Evolution of Technology

Tendon Suture Anchors

The suture anchor is another method of attaching tendon to bone. Using a small drill, two anchors are inserted into the thickest portion of the bone. One end of the suture is attached to the two suture anchors. The suture anchors serve to anchor the suture to the bone. The other end of the suture is again attached to the end of the tendon. The tendon is drawn up against the bone without the need to drill a hole or pass suture through to the other side of the bone.

This method is useful when suture cannot be passed through to the far side of the bone or when such a “pass through” would cause damage on the far side. Suture anchors are also easier to use during laparoscopic surgery (surgery using small holes, long instruments, and a camera). Anchor design has evolved from screws and barbs to soft anchors composed of only suture material.

Evolution of Procedure

Tendon Repair

Tendon repair is generally performed in one of two ways: the ends of a tendon are reattached together, or the end of a tendon is attached to bone. Modern tendon repair surgery was first described in the early 20th century with the advent of “locking” sutures to re-connect tendon ends. Multiple different suture configurations and materials have since been used. Methods of attaching tendon to bone were described in the mid-20th century.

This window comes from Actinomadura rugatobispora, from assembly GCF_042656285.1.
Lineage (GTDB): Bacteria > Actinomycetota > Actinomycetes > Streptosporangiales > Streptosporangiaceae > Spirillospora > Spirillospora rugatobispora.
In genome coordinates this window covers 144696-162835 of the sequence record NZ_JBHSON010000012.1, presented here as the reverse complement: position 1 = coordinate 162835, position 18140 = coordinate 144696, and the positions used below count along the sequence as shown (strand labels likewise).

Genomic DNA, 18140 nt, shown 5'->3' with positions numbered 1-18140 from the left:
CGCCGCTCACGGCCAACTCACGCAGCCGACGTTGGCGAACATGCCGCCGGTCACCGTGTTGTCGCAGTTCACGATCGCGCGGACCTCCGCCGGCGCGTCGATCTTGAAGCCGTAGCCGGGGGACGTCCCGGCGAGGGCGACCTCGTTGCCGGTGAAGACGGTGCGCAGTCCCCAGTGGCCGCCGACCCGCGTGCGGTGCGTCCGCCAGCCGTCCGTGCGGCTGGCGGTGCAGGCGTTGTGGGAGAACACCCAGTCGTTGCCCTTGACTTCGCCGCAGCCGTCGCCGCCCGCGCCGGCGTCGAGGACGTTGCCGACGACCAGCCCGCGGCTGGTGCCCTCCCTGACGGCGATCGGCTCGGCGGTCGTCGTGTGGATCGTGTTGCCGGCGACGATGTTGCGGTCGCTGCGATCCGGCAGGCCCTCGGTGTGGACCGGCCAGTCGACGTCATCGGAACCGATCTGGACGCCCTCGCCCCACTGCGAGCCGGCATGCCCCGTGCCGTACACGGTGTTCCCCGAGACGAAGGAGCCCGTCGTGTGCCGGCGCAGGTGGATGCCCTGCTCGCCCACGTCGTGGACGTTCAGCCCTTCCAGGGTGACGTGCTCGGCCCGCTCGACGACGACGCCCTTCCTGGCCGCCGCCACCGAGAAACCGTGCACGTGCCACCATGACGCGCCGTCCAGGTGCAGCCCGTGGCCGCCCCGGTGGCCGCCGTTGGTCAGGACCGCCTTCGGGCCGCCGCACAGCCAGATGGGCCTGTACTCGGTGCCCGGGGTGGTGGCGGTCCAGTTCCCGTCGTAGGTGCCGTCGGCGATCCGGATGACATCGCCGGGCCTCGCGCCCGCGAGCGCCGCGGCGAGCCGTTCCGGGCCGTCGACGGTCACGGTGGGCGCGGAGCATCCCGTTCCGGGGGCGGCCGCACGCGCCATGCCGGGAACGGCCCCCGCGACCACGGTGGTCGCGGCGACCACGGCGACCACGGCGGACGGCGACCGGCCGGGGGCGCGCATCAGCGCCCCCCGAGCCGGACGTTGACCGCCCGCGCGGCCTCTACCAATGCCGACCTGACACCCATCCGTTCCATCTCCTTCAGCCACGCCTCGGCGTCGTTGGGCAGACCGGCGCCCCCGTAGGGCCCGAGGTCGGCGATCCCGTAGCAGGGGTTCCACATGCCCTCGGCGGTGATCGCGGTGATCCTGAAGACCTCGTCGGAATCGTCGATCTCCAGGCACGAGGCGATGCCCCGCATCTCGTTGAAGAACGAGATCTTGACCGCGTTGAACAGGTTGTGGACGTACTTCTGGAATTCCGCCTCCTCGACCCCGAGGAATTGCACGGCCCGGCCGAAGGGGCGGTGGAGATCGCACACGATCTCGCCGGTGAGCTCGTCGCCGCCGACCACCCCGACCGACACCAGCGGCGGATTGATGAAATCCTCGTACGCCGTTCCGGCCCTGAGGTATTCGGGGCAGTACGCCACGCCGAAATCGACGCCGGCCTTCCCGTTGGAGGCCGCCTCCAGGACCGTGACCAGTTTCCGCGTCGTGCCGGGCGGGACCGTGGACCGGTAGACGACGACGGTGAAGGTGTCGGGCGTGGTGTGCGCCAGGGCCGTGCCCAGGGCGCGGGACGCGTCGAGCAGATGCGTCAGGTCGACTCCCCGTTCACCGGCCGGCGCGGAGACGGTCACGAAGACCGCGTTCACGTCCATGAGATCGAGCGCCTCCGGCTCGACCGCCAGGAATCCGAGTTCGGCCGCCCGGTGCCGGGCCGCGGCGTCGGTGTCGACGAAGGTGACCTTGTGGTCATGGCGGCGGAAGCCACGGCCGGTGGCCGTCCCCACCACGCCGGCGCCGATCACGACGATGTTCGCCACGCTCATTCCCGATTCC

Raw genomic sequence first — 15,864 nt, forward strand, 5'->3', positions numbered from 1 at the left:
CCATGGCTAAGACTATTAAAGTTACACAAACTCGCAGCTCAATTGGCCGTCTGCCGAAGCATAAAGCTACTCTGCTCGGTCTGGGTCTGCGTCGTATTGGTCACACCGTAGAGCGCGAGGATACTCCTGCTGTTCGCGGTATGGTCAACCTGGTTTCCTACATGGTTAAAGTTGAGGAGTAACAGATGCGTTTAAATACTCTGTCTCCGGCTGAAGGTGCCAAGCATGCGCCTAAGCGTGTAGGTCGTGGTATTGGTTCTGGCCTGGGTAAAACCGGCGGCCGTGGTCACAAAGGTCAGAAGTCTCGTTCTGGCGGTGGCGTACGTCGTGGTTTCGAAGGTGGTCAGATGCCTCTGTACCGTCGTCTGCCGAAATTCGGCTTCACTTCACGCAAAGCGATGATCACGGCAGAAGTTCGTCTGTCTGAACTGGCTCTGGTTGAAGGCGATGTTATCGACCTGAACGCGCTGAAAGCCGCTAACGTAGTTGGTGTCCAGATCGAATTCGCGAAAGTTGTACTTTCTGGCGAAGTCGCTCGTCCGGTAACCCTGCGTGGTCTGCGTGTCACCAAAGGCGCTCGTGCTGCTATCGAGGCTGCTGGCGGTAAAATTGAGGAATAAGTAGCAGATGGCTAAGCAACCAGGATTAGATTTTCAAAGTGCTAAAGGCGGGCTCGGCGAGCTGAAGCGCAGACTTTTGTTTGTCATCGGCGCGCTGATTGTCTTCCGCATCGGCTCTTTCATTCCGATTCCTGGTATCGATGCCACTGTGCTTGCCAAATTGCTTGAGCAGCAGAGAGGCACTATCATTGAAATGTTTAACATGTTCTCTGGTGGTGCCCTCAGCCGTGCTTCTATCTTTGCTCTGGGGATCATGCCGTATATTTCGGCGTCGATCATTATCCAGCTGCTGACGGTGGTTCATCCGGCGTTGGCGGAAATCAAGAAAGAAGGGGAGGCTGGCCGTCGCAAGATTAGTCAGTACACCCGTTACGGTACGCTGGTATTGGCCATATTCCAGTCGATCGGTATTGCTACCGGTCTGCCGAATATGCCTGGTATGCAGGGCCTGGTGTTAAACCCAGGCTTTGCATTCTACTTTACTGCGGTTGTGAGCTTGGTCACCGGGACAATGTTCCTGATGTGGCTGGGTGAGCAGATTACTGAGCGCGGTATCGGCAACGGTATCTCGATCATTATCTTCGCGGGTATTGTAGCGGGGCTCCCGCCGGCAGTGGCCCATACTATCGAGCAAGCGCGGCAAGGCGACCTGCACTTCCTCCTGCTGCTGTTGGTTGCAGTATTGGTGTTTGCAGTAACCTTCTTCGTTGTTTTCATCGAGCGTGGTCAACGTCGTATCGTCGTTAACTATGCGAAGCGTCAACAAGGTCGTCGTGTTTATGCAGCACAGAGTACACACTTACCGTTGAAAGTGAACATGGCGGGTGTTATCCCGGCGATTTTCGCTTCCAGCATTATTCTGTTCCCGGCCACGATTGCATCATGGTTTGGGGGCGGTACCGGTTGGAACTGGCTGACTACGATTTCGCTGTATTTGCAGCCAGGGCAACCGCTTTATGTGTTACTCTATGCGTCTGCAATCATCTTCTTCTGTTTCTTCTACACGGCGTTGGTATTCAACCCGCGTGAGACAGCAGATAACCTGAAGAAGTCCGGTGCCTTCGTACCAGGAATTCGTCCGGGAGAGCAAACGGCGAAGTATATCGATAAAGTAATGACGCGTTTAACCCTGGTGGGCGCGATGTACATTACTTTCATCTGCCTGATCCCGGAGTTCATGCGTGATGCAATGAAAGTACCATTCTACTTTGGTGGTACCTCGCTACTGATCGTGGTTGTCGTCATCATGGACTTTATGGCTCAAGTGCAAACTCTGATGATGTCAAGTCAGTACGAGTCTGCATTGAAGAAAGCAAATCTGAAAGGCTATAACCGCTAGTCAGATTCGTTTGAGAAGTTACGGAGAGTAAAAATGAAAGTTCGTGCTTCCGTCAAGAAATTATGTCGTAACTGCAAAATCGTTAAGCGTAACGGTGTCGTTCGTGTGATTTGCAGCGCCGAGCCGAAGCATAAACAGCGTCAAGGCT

When a tendon is attached to bone, one end of the suture is attached to the end of the tendon. A hole is drilled through the bone and the other end of the suture is brought through the bone to come out on the other side. The suture is then anchored down on the other side of the bone, and the tendon ends up drawn up against the bone. Other methods used screws, washers, or staples to attach tendon to bone.

These methods required a large area of bone as an insertion site and involved significant patient discomfort. Another method of attaching tendon to bone was developed in the mid 1980’s. It involved placing an “anchor” within the bone that would be used to attach suture, and with it a tendon, to the bone.

Evolution of Diagnosis

Tendon Injury

The body moves through the coordinated action of bones, tendons, and muscles. Muscles are connected to bones by tendons, and muscles transmit force through tendons to pull bones. Tendons can be injured from instantaneous overload, chronic overuse, forced stretch or a combination of mechanisms. Tendons can also be cut, or lacerated, by sharp objects, bites or trauma.

Tendon injury can often be evident on examination, as the patient will not be able to perform the action of that muscle and tendon. Tendon repair is usually performed soon after an injury, but the timing may be affected by type of injury, surrounding injuries, and amount of contamination in the injured area.